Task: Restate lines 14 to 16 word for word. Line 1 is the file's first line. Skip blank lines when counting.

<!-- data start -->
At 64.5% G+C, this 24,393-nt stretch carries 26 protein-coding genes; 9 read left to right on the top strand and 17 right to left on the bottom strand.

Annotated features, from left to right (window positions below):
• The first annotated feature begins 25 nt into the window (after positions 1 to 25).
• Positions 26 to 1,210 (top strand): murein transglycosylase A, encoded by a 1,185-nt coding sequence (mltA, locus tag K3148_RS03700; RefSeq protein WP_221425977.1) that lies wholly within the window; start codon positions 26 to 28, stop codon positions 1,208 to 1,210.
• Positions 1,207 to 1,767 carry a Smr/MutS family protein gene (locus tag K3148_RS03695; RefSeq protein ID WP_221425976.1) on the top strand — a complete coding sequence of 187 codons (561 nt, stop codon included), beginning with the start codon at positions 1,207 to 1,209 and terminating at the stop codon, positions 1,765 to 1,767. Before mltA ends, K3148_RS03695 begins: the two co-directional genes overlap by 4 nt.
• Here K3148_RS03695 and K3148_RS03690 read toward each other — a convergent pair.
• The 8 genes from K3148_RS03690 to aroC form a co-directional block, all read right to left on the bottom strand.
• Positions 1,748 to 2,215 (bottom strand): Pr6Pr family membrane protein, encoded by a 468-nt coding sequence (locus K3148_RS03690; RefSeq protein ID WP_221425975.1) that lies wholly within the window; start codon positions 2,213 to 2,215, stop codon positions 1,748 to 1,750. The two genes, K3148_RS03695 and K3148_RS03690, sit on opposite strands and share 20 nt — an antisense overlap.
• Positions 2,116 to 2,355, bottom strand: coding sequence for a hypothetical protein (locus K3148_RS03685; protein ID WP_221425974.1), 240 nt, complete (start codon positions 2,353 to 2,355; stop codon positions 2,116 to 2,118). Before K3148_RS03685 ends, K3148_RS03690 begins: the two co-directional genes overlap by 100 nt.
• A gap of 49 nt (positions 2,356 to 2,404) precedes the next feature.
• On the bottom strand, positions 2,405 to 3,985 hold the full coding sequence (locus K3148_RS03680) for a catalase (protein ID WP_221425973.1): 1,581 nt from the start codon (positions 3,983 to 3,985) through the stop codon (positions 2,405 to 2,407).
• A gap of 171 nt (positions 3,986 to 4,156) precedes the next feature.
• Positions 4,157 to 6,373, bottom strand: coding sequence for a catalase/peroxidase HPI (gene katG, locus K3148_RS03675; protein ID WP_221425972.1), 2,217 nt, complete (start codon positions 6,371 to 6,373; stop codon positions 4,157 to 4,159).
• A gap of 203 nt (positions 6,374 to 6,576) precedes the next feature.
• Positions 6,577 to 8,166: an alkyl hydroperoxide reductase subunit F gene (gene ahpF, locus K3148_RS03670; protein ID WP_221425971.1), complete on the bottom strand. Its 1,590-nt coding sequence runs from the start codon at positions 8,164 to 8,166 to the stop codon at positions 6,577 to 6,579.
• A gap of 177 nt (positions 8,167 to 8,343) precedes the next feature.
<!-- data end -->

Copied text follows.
• A gap of 203 nt (positions 6,374 to 6,576) precedes the next feature.
• Positions 6,577 to 8,166: an alkyl hydroperoxide reductase subunit F gene (gene ahpF, locus K3148_RS03670; protein ID WP_221425971.1), complete on the bottom strand. Its 1,590-nt coding sequence runs from the start codon at positions 8,164 to 8,166 to the stop codon at positions 6,577 to 6,579.
• A gap of 177 nt (positions 8,167 to 8,343) precedes the next feature.